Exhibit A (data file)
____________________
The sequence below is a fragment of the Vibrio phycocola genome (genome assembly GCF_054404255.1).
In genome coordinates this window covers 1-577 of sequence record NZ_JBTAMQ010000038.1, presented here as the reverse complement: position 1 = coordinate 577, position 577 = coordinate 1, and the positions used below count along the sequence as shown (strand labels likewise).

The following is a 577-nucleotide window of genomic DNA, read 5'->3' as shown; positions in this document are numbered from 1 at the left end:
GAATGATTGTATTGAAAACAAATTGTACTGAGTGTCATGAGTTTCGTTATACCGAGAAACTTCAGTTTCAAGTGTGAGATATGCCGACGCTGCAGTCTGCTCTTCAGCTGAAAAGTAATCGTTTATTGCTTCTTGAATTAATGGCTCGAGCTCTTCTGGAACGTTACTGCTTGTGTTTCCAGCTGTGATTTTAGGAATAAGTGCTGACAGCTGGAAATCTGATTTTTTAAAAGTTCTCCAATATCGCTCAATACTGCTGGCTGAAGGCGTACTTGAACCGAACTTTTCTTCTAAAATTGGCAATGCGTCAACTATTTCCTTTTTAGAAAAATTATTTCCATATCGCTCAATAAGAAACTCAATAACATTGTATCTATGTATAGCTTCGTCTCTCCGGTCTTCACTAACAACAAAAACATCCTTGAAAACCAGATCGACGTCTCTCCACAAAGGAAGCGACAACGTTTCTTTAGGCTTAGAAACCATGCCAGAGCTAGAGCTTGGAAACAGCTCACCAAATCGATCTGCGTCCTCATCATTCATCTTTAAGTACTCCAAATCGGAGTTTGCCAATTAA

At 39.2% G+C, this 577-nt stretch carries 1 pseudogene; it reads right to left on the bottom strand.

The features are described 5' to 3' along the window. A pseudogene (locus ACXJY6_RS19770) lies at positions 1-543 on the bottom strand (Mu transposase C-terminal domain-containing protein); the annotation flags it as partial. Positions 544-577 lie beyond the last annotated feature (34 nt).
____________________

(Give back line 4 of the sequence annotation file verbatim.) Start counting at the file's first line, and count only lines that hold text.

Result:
GAATGATTGTATTGAAAACAAATTGTACTGAGTGTCATGAGTTTCGTTATACCGAGAAACTTCAGTTTCAAGTGTGAGATATGCCGACGCTGCAGTCTGCTCTTCAGCTGAAAAGTAATCGTTTATTGCTTCTTGAATTAATGGCTCGAGCTCTTCTGGAACGTTACTGCTTGTGTTTCCAGCTGTGATTTTAGGAATAAGTGCTGACAGCTGGAAATCTGATTTTTTAAAAGTTCTCCAATATCGCTCAATACTGCTGGCTGAAGGCGTACTTGAACCGAACTTTTCTTCTAAAATTGGCAATGCGTCAACTATTTCCTTTTTAGAAAAATTATTTCCATATCGCTCAATAAGAAACTCAATAACATTGTATCTATGTATAGCTTCGTCTCTCCGGTCTTCACTAACAACAAAAACATCCTTGAAAACCAGATCGACGTCTCTCCACAAAGGAAGCGACAACGTTTCTTTAGGCTTAGAAACCATGCCAGAGCTAGAGCTTGGAAACAGCTCACCAAATCGATCTGCGTCCTCATCATTCATCTTTAAGTACTCCAAATCGGAGTTTGCCAATTAA